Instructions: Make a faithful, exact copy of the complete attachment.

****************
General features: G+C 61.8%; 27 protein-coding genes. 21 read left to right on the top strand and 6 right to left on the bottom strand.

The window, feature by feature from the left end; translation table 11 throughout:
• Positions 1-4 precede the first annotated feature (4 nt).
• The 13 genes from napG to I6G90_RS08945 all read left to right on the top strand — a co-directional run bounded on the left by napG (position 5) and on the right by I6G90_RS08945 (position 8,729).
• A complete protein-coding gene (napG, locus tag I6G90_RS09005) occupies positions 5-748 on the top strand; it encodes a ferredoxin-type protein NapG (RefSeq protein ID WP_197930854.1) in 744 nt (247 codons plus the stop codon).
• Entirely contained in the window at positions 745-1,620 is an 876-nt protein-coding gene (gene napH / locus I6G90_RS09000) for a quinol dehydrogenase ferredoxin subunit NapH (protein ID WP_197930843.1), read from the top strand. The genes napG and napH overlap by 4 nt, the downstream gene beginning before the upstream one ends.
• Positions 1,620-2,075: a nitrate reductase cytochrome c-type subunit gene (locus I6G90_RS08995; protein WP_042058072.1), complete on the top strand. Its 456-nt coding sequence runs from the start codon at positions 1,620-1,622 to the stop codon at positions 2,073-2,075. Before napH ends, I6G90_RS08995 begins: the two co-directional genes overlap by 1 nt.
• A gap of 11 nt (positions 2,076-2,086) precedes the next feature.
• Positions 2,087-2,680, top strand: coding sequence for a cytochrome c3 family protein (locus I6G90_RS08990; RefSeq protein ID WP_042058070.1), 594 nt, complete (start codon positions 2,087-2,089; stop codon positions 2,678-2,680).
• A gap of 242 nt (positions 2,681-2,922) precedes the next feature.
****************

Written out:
General features: G+C 61.8%; 27 protein-coding genes. 21 read left to right on the top strand and 6 right to left on the bottom strand.

The window, feature by feature from the left end; translation table 11 throughout:
• Positions 1-4 precede the first annotated feature (4 nt).
• The 13 genes from napG to I6G90_RS08945 all read left to right on the top strand — a co-directional run bounded on the left by napG (position 5) and on the right by I6G90_RS08945 (position 8,729).
• A complete protein-coding gene (napG, locus tag I6G90_RS09005) occupies positions 5-748 on the top strand; it encodes a ferredoxin-type protein NapG (RefSeq protein ID WP_197930854.1) in 744 nt (247 codons plus the stop codon).
• Entirely contained in the window at positions 745-1,620 is an 876-nt protein-coding gene (gene napH / locus I6G90_RS09000) for a quinol dehydrogenase ferredoxin subunit NapH (protein ID WP_197930843.1), read from the top strand. The genes napG and napH overlap by 4 nt, the downstream gene beginning before the upstream one ends.
• Positions 1,620-2,075: a nitrate reductase cytochrome c-type subunit gene (locus I6G90_RS08995; protein WP_042058072.1), complete on the top strand. Its 456-nt coding sequence runs from the start codon at positions 1,620-1,622 to the stop codon at positions 2,073-2,075. Before napH ends, I6G90_RS08995 begins: the two co-directional genes overlap by 1 nt.
• A gap of 11 nt (positions 2,076-2,086) precedes the next feature.
• Positions 2,087-2,680, top strand: coding sequence for a cytochrome c3 family protein (locus I6G90_RS08990; RefSeq protein ID WP_042058070.1), 594 nt, complete (start codon positions 2,087-2,089; stop codon positions 2,678-2,680).
• A gap of 242 nt (positions 2,681-2,922) precedes the next feature.